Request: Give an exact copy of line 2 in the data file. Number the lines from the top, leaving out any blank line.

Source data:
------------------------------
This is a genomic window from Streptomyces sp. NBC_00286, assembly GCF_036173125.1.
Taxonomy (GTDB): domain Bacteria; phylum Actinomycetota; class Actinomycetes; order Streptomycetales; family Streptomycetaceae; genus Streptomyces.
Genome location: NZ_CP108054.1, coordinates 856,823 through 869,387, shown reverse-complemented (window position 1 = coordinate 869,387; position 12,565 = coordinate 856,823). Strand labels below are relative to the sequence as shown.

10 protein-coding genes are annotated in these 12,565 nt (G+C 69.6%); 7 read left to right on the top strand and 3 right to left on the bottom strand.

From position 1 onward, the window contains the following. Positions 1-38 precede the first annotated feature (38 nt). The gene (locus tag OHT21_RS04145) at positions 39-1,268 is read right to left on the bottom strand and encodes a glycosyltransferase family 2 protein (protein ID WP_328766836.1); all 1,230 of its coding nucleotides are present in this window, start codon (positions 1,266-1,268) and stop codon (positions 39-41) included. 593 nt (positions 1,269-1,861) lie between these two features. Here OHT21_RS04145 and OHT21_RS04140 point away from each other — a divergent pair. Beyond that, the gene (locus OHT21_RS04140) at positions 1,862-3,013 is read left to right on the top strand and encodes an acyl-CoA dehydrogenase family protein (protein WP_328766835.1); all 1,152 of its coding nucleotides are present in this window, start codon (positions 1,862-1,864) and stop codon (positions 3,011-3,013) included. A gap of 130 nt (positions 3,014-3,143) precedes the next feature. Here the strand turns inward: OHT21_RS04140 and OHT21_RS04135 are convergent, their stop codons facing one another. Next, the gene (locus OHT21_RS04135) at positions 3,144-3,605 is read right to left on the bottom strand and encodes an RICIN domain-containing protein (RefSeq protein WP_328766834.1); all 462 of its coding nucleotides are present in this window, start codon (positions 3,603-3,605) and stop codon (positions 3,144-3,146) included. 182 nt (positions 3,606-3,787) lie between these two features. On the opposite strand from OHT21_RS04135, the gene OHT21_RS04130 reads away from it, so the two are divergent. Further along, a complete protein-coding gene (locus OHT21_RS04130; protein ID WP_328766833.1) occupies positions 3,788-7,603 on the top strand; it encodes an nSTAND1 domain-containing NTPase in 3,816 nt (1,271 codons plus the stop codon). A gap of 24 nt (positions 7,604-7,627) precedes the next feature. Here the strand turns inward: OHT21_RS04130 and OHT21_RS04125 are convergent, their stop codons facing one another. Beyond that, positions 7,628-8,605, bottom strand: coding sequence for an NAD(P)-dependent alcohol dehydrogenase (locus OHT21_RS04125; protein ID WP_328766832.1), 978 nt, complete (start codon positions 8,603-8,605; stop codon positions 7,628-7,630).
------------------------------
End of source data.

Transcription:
Taxonomy (GTDB): domain Bacteria; phylum Actinomycetota; class Actinomycetes; order Streptomycetales; family Streptomycetaceae; genus Streptomyces.